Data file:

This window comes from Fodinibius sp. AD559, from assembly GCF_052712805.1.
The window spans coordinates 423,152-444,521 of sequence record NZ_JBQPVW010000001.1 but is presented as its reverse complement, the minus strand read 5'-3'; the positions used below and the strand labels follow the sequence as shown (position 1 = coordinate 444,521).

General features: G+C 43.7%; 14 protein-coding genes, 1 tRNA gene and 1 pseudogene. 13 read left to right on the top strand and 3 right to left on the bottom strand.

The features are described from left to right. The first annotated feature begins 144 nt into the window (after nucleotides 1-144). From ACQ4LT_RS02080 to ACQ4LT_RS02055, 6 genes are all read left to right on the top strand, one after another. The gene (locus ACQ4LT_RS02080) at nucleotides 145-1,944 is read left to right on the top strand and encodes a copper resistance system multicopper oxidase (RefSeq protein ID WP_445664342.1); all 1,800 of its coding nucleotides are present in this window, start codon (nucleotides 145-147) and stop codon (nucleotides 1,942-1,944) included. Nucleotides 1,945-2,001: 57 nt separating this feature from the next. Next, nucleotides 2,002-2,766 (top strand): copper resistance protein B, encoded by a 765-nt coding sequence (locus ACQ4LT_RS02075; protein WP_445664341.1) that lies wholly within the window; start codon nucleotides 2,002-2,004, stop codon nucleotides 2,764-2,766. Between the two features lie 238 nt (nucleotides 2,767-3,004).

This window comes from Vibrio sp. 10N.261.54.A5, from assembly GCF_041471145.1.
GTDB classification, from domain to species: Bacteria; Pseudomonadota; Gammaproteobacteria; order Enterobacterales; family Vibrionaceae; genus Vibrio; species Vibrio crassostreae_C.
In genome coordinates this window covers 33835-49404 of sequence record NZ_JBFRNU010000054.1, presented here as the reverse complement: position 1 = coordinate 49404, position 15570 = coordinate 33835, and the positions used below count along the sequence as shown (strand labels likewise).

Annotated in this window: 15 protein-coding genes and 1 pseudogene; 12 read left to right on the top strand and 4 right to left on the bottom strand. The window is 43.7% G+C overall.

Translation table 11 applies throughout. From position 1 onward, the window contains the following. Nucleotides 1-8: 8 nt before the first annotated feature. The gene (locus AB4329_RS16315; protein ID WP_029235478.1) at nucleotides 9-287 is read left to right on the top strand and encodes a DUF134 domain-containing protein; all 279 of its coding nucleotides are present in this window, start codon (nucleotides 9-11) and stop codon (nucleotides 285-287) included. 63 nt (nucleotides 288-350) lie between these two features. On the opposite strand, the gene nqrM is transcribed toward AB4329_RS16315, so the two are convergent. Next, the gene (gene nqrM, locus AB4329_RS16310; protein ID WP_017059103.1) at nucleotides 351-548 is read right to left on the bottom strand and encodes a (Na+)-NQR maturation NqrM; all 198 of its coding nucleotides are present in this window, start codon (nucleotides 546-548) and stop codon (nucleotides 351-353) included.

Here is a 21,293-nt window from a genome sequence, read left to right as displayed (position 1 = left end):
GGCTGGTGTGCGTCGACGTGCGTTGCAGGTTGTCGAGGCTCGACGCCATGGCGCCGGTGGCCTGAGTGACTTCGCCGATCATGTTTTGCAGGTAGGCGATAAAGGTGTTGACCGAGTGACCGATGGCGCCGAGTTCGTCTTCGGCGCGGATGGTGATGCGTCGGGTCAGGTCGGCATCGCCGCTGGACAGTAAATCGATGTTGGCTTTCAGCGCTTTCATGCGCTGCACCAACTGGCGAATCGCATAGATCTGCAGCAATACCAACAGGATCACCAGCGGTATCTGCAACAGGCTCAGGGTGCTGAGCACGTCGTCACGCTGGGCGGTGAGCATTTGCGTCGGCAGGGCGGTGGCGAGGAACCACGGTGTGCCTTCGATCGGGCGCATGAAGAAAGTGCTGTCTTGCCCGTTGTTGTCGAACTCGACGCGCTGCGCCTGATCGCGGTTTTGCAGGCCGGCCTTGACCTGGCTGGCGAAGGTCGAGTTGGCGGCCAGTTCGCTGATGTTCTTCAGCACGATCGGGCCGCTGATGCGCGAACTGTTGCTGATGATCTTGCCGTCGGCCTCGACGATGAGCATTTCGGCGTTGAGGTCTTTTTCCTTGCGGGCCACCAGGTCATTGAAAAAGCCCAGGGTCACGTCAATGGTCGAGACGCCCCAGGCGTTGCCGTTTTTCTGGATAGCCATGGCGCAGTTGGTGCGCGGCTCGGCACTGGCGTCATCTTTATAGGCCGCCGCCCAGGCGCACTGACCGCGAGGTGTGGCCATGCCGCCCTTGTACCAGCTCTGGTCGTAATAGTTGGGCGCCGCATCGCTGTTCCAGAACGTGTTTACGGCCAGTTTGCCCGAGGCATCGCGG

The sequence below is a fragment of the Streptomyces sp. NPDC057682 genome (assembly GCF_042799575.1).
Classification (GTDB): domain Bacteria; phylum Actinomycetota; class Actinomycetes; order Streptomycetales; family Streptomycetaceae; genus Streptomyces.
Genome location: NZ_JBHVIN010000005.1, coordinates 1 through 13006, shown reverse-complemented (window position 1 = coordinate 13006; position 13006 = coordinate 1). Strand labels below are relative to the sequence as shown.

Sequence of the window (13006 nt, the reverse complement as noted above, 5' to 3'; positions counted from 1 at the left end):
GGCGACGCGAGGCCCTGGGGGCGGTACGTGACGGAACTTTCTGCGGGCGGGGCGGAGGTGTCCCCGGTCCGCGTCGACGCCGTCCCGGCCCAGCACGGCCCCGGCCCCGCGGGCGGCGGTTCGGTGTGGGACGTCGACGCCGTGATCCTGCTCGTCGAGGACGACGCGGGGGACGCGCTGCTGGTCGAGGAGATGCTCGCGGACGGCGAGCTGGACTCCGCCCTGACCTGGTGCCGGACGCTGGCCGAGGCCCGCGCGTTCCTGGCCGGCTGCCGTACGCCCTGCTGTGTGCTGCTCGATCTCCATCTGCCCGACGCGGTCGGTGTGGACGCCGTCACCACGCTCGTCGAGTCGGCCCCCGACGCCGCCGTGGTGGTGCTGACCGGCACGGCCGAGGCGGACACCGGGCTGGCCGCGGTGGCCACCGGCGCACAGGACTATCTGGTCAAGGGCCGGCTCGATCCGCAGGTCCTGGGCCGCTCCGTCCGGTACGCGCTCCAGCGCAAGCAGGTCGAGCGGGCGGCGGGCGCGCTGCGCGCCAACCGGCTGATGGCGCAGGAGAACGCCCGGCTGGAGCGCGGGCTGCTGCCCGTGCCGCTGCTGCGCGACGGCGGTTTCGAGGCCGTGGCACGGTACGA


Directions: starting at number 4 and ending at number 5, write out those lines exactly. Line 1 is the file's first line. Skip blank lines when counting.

The features are described from left to right. The first annotated feature begins 144 nt into the window (after nucleotides 1-144). From ACQ4LT_RS02080 to ACQ4LT_RS02055, 6 genes are all read left to right on the top strand, one after another. The gene (locus ACQ4LT_RS02080) at nucleotides 145-1,944 is read left to right on the top strand and encodes a copper resistance system multicopper oxidase (RefSeq protein ID WP_445664342.1); all 1,800 of its coding nucleotides are present in this window, start codon (nucleotides 145-147) and stop codon (nucleotides 1,942-1,944) included. Nucleotides 1,945-2,001: 57 nt separating this feature from the next. Next, nucleotides 2,002-2,766 (top strand): copper resistance protein B, encoded by a 765-nt coding sequence (locus ACQ4LT_RS02075; protein WP_445664341.1) that lies wholly within the window; start codon nucleotides 2,002-2,004, stop codon nucleotides 2,764-2,766. Between the two features lie 238 nt (nucleotides 2,767-3,004).

This window comes from Vibrio sp. 10N.261.54.A5, from assembly GCF_041471145.1.